Hugh Heclo, Modern Social Politics in Britain and Sweden (1974); see also Peter A. Hall, Policy Paradigms, Social Learning, and the State: The Case of Economic Policymaking in Britain, 25 Comp. Pol. 275 (1993).
 Hall, supra note 18. Peter Hall defines “social learning” more precisely as “a deliberative attempt to adjust the goals or techniques of policy in response to past experience and new information. Learning is indicated when policy changes as the result of such a process.” Id. at 278.
 See generally W. Elliot Brownlee, Federal Taxation in America: A Short History (2004).
 See, e.g., Ann D. Witte & Diane F. Woodbury, The Effect of Tax Laws and Tax Administration on Tax Compliance: The Case of the U.S. Individual Income Tax, 38 Nat’l Tax J. 1 (1985); Slemrod, supra note 7.
 Lederman, supra note 7.
 Lawrence Zelenak, Learning to Love Form 1040 (2013). Zelenak contends that the present U.S. system of inexact withholding and tax filing reconciliation has the potential to increase a sense of civic engagement and fiscal citizenship. Id. at 111–125.
 See generally Margaret Levi, Of Rule and Revenue (1997).
 See infra Table 1. Internal Revenue Serv., Tax Gap Update, Individual Income Tax Underreporting Gap Estimates, Tax Year 2001 (2007), https://www.irs.gov/pub/irs-utl/tax_gap_update _070212.pdf [https://perma.cc/X57N-LP65].
 Robert Higgs, Wartime Origins of Modern Income-Tax Withholding, Independent Institute (Dec. 24, 2007), http://www.independent.org/newsroom/article.asp?id=2092 [https://perma.cc/973P-GT4X].
 Internal Revenue Serv., supra note 25.
 Desai, supra note 13 (determining that the Current Tax Payment Act of 1943 is in some ways a “superstatute,” but not in the way that the term is conventionally defined). For more on the conventional definition of a “superstatute,” see generally William N. Eskridge, Jr. & John Ferejohn, A Republic of Statutes: The New American Constitution (2010).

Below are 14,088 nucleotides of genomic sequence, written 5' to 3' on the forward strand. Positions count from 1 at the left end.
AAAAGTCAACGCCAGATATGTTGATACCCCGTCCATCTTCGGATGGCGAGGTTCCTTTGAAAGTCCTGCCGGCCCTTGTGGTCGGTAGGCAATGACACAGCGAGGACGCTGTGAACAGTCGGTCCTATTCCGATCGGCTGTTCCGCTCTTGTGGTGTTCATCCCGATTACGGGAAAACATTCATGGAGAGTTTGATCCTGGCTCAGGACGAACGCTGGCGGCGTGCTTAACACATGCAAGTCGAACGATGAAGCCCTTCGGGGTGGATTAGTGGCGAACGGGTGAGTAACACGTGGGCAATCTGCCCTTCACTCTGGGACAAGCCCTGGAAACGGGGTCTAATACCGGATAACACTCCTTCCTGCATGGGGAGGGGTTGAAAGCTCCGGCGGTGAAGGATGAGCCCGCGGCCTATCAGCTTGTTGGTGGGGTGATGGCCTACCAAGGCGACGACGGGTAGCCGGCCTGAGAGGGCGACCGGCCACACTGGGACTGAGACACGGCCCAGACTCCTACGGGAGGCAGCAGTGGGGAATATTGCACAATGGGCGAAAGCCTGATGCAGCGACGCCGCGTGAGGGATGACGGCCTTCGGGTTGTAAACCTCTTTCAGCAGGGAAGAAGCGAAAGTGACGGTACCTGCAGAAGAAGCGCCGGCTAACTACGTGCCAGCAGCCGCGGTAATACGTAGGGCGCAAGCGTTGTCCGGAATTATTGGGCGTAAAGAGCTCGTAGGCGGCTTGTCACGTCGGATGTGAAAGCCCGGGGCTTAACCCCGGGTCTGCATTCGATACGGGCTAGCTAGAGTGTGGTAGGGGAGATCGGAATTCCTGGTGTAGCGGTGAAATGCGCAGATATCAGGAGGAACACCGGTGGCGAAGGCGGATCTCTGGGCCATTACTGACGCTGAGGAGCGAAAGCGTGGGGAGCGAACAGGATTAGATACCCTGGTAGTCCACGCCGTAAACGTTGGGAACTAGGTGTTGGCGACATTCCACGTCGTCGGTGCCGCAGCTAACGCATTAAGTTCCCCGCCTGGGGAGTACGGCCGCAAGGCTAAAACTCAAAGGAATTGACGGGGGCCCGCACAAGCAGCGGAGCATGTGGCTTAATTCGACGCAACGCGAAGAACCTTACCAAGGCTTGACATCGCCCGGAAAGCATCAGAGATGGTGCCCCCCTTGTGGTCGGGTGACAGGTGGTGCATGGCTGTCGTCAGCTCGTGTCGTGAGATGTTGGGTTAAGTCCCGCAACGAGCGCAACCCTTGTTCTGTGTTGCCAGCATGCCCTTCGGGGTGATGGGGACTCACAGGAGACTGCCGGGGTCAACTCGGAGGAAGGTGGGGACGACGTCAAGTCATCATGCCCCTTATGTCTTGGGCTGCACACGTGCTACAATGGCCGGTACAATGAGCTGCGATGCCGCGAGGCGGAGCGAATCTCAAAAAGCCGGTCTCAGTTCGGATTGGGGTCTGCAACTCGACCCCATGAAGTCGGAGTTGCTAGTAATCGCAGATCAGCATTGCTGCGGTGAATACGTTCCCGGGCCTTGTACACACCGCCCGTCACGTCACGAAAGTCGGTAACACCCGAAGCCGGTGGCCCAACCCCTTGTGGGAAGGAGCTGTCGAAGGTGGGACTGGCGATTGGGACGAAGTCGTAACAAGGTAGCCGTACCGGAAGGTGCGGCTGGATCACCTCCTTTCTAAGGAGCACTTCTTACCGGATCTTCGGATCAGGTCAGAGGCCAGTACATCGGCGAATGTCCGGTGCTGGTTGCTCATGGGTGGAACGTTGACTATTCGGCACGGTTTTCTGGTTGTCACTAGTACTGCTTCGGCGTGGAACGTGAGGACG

Charlotte Twight, Evolution of Federal Income Tax Withholding: The Machinery of Institutional Change, 14 Cato J. 359 (1995); see also Charlotte Twight, Dependent on D.C.: The Rise of Federal Control Over the Lives of Ordinary Americans (2003).
 See, e.g., Brownlee, supra note 20; Sidney Ratner, Taxation and Democracy in America (1980); Joseph J. Thorndike, Their Fair Share: Taxing the Rich in the Age of FDR (2012).
 See Brownlee, supra note 20; Ratner, supra note 30; Thorndike, supra note 30; Carolyn C. Jones, Class Tax to Mass Tax: The Role of Propaganda in the Expansion of the Income Tax During World War II, 37 Buff. L. Rev. 685 (1989).
 One scholar has stated that “[w]ithholding did not play a major role in the collection and enforcement of the income tax in the United States until 1943, when Congress introduced withholding on wages and salaries.” Soos, supra note 7, at 124. Such an interpretation, of course, overlooks the gradual process of social learning, whereby lawmakers became educated by government officials about the successes and failures of past tax administrative practices.
 Steven A. Bank et al., War and Taxes (2008).
 Sheldon D. Pollack, War, Revenue and State Building: Financing the Development of the American State 217–19 (2009).
 Tax History Project: The Civil War, Tax Analysts, http://www.taxhistory.org/www/website.nsf /web/THM1861?OpenDocument [https://perma.cc/34VW-WL5P].
 Revenue Act of 1862, ch. 119, § 90, 12 Stat. 432, 473 (1862).
 See Bank et al., supra note 33; Brownlee, supra note 20; Hugh Rockoff, Until it’s Over, Over There: The U.S. Economy in World War I, in The Economics of World War I 310, 316 (Stephen Broadberry & Mark Harrison eds., 2005).
 Bank et al., supra note 33.
 Frederick C. Howe, The Federal Revenues and the Income Tax, 4 Annals Am. Acad. Pol. & Soc. Sci. 557, 568 (1894).